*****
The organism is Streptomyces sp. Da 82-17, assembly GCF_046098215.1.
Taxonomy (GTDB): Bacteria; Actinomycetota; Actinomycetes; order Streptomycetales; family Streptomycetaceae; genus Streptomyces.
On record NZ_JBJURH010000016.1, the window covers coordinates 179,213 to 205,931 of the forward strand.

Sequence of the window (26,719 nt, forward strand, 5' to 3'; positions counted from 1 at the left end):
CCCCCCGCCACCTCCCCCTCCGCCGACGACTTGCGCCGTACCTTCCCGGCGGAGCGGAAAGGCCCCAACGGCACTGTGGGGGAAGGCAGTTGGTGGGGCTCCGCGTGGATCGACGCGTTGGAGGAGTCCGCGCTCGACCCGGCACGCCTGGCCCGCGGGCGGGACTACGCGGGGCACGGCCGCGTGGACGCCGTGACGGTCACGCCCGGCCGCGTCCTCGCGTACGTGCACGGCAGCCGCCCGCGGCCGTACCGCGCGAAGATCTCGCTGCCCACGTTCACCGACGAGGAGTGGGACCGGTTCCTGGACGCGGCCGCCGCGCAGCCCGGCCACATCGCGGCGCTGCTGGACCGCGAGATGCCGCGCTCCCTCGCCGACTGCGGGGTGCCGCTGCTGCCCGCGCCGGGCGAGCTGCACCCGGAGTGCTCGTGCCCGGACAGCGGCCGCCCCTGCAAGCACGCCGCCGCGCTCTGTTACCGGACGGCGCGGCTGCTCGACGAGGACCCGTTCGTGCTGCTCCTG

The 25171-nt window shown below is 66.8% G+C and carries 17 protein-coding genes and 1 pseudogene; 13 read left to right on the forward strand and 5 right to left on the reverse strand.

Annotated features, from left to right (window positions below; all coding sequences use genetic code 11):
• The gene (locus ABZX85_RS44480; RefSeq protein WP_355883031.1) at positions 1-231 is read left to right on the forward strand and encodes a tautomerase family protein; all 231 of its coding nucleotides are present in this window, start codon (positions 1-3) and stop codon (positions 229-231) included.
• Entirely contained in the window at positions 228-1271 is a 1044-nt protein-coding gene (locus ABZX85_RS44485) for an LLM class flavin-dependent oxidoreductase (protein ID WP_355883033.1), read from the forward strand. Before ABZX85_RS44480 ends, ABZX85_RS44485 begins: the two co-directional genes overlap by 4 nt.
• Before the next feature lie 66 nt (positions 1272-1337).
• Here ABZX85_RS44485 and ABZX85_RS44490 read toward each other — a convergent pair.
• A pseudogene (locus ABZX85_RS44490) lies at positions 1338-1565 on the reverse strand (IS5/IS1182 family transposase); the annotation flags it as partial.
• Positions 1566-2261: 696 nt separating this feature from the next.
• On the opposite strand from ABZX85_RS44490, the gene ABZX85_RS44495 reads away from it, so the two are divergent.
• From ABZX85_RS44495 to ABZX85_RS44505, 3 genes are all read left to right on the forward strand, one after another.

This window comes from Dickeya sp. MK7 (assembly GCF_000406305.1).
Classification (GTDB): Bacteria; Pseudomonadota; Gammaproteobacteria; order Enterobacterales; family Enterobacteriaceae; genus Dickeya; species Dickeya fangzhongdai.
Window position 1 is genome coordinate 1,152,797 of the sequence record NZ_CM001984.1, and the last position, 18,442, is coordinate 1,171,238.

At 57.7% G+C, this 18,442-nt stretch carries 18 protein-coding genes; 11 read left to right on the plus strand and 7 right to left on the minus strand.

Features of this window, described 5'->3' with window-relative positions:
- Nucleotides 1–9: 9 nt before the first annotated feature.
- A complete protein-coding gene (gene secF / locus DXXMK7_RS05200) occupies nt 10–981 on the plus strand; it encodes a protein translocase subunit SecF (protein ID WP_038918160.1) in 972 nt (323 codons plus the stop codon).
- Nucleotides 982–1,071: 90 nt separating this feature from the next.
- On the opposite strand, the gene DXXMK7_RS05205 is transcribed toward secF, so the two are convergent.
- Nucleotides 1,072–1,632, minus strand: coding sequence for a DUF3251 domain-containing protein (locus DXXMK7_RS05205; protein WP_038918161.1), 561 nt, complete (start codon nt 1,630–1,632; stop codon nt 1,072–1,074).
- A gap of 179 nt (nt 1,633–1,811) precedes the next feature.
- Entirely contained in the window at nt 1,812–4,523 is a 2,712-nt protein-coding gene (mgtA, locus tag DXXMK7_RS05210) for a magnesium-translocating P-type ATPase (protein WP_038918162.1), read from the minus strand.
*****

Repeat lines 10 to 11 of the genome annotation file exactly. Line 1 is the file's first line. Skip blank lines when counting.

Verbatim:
• Before the next feature lie 66 nt (positions 1272-1337).
• Here ABZX85_RS44485 and ABZX85_RS44490 read toward each other — a convergent pair.